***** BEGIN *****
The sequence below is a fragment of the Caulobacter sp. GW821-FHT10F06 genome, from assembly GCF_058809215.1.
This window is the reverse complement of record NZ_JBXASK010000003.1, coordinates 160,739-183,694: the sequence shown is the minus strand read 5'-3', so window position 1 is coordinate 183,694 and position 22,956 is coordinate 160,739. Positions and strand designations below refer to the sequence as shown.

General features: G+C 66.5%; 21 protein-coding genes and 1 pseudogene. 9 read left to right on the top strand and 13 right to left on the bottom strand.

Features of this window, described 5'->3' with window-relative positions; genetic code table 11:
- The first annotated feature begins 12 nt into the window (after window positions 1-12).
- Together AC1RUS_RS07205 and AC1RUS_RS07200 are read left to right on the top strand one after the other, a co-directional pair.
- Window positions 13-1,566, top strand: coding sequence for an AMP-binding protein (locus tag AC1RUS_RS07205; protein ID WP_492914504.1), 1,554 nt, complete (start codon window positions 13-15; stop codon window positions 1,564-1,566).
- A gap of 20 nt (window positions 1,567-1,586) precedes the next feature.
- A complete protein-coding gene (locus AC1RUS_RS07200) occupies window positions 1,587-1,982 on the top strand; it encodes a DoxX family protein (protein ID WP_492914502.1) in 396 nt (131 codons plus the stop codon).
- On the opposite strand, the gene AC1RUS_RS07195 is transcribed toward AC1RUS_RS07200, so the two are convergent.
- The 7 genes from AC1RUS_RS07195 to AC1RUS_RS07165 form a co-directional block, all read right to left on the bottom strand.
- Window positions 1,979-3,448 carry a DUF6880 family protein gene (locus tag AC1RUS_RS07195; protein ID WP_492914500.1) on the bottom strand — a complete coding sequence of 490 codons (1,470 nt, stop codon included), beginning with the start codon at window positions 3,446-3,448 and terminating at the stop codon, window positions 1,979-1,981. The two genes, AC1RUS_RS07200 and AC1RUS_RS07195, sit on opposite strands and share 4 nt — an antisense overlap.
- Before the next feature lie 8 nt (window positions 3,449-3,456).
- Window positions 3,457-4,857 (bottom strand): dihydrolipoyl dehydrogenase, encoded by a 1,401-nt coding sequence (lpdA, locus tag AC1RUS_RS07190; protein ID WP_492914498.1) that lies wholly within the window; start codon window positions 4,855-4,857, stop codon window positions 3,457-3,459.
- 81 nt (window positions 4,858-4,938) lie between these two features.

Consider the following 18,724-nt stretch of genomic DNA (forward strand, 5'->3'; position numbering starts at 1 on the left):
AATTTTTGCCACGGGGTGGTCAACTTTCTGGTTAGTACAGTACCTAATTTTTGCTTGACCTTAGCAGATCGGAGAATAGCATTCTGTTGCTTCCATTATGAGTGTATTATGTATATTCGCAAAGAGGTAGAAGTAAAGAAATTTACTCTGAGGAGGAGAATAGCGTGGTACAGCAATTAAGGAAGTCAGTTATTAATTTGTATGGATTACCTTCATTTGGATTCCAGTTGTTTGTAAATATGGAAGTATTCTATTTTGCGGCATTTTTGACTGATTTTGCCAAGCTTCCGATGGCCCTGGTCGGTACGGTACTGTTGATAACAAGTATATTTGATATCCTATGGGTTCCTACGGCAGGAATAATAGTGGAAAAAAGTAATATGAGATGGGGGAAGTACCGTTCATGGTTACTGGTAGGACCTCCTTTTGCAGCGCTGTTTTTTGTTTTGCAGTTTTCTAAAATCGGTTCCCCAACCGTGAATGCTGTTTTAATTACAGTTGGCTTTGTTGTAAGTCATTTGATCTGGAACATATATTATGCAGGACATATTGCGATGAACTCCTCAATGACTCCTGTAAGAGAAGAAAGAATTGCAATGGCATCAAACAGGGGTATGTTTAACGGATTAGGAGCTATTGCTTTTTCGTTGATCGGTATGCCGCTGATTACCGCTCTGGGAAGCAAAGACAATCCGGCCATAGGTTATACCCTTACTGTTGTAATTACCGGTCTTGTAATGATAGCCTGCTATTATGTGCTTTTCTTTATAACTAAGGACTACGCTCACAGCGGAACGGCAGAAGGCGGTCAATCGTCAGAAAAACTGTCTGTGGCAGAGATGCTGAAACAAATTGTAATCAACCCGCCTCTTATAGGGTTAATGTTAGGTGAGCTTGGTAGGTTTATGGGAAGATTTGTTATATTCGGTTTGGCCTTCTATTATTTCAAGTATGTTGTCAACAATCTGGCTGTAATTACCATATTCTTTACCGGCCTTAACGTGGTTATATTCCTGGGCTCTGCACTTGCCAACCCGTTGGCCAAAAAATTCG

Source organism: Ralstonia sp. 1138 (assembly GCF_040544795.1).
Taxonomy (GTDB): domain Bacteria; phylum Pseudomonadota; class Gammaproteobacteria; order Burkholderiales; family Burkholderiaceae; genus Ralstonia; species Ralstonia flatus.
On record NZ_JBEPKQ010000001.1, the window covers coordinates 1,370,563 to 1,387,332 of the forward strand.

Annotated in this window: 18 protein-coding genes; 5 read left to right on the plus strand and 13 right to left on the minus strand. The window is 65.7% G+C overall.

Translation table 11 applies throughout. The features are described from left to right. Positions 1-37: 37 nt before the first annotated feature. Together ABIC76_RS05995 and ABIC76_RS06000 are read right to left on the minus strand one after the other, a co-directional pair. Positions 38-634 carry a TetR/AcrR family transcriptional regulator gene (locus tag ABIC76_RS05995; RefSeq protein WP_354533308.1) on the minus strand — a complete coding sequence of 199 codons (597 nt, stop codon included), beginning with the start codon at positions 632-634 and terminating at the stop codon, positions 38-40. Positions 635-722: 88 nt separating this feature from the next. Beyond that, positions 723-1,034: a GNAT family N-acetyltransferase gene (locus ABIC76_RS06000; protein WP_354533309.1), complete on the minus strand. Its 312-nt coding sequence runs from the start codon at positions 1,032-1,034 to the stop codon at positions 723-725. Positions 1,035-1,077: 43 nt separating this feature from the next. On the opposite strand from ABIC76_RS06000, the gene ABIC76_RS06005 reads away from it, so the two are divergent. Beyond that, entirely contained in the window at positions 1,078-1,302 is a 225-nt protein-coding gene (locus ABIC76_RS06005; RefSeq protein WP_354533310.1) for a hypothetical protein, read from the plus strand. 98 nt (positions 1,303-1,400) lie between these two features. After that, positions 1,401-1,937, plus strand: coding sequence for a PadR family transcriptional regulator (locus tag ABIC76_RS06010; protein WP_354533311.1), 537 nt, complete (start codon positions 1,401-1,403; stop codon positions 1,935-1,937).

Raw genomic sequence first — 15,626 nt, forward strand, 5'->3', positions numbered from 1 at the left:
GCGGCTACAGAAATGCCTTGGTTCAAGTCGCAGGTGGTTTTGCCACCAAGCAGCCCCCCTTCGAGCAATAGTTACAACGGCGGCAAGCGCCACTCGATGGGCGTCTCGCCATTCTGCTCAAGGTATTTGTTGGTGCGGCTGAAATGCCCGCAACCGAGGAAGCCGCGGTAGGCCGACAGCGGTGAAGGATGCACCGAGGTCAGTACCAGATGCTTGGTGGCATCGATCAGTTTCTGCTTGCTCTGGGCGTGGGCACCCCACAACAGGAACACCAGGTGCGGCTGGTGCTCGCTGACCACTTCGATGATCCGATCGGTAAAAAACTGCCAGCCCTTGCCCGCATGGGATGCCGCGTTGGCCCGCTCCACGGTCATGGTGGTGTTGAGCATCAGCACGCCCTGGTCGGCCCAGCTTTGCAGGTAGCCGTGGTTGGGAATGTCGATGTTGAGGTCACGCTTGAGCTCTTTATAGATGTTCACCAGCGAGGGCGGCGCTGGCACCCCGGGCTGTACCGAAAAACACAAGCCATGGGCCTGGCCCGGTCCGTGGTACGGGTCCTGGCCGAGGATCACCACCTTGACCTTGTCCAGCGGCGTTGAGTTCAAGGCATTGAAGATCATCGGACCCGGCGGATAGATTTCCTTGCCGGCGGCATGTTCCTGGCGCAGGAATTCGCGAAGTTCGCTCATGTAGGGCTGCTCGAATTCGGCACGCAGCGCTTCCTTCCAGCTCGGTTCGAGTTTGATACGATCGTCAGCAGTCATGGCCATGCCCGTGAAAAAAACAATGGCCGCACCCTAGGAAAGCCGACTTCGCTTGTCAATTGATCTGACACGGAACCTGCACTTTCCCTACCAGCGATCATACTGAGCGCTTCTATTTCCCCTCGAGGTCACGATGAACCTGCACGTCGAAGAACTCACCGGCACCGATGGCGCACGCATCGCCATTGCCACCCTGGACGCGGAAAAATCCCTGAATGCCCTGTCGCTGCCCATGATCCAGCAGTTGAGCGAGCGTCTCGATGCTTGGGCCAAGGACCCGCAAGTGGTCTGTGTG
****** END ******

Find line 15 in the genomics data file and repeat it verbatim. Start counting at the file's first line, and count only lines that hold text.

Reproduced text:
- 81 nt (window positions 4,858-4,938) lie between these two features.